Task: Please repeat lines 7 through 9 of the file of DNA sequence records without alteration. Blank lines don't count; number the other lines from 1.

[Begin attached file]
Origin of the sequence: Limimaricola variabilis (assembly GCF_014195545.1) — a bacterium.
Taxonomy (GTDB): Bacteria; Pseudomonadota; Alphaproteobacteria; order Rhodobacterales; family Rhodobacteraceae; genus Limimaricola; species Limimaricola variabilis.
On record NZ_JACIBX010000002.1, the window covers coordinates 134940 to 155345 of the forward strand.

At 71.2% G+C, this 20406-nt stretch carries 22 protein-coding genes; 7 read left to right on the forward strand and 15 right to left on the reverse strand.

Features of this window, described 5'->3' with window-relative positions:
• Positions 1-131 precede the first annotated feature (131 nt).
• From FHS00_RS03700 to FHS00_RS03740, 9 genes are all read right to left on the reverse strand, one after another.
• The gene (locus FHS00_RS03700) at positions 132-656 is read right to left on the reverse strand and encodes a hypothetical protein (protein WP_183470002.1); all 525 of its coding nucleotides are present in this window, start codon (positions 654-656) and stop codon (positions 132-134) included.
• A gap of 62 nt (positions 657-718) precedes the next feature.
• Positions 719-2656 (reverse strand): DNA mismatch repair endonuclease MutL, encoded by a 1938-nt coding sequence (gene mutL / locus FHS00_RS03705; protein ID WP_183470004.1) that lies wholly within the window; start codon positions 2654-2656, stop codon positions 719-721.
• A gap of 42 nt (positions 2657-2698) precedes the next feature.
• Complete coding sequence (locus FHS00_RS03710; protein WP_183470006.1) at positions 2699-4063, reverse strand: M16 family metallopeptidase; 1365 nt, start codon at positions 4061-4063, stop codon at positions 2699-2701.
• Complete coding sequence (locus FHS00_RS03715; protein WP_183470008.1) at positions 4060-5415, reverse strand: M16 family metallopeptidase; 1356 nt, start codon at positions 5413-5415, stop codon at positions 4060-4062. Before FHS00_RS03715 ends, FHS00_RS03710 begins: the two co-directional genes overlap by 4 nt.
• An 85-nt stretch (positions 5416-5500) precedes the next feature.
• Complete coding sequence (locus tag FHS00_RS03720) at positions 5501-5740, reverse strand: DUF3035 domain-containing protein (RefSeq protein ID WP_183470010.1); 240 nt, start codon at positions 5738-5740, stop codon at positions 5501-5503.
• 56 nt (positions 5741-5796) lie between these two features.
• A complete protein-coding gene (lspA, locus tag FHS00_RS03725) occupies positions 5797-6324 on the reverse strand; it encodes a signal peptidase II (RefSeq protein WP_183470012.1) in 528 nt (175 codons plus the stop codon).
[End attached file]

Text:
• From FHS00_RS03700 to FHS00_RS03740, 9 genes are all read right to left on the reverse strand, one after another.
• The gene (locus FHS00_RS03700) at positions 132-656 is read right to left on the reverse strand and encodes a hypothetical protein (protein WP_183470002.1); all 525 of its coding nucleotides are present in this window, start codon (positions 654-656) and stop codon (positions 132-134) included.
• A gap of 62 nt (positions 657-718) precedes the next feature.